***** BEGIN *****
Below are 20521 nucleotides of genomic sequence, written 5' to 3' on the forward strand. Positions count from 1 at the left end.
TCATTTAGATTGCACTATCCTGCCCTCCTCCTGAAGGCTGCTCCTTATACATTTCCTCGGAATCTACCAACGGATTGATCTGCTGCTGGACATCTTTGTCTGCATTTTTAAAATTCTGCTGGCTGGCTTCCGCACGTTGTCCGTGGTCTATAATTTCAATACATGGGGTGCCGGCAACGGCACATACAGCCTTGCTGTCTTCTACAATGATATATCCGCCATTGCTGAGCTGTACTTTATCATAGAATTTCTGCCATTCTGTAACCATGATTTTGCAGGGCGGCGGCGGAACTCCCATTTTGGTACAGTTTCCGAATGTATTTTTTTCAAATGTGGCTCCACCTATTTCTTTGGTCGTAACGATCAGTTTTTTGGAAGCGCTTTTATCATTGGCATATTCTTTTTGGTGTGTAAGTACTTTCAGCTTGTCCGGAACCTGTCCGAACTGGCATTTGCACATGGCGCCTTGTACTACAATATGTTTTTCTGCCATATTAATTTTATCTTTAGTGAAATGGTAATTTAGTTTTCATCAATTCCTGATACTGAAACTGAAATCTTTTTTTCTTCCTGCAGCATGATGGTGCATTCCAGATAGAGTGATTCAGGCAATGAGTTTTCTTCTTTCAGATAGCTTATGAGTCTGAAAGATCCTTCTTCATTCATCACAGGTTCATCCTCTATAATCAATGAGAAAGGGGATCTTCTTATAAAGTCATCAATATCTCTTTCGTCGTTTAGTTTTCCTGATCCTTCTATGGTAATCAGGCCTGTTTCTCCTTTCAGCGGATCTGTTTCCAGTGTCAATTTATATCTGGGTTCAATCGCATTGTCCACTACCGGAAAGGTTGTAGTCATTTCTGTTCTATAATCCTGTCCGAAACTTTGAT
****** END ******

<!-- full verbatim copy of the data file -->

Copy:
Below are 20521 nucleotides of genomic sequence, written 5' to 3' on the forward strand. Positions count from 1 at the left end.
TCATTTAGATTGCACTATCCTGCCCTCCTCCTGAAGGCTGCTCCTTATACATTTCCTCGGAATCTACCAACGGATTGATCTGCTGCTGGACATCTTTGTCTGCATTTTTAAAATTCTGCTGGCTGGCTTCCGCACGTTGTCCGTGGTCTATAATTTCAATACATGGGGTGCCGGCAACGGCACATACAGCCTTGCTGTCTTCTACAATGATATATCCGCCATTGCTGAGCTGTACTTTATCATAGAATTTCTGCCATTCTGTAACCATGATTTTGCAGGGCGGCGGCGGAACTCCCATTTTGGTACAGTTTCCGAATGTATTTTTTTCAAATGTGGCTCCACCTATTTCTTTGGTCGTAACGATCAGTTTTTTGGAAGCGCTTTTATCATTGGCATATTCTTTTTGGTGTGTAAGTACTTTCAGCTTGTCCGGAACCTGTCCGAACTGGCATTTGCACATGGCGCCTTGTACTACAATATGTTTTTCTGCCATATTAATTTTATCTTTAGTGAAATGGTAATTTAGTTTTCATCAATTCCTGATACTGAAACTGAAATCTTTTTTTCTTCCTGCAGCATGATGGTGCATTCCAGATAGAGTGATTCAGGCAATGAGTTTTCTTCTTTCAGATAGCTTATGAGTCTGAAAGATCCTTCTTCATTCATCACAGGTTCATCCTCTATAATCAATGAGAAAGGGGATCTTCTTATAAAGTCATCAATATCTCTTTCGTCGTTTAGTTTTCCTGATCCTTCTATGGTAATCAGGCCTGTTTCTCCTTTCAGCGGATCTGTTTCCAGTGTCAATTTATATCTGGGTTCAATCGCATTGTCCACTACCGGAAAGGTTGTAGTCATTTCTGTTCTATAATCCTGTCCGAAACTTTGAT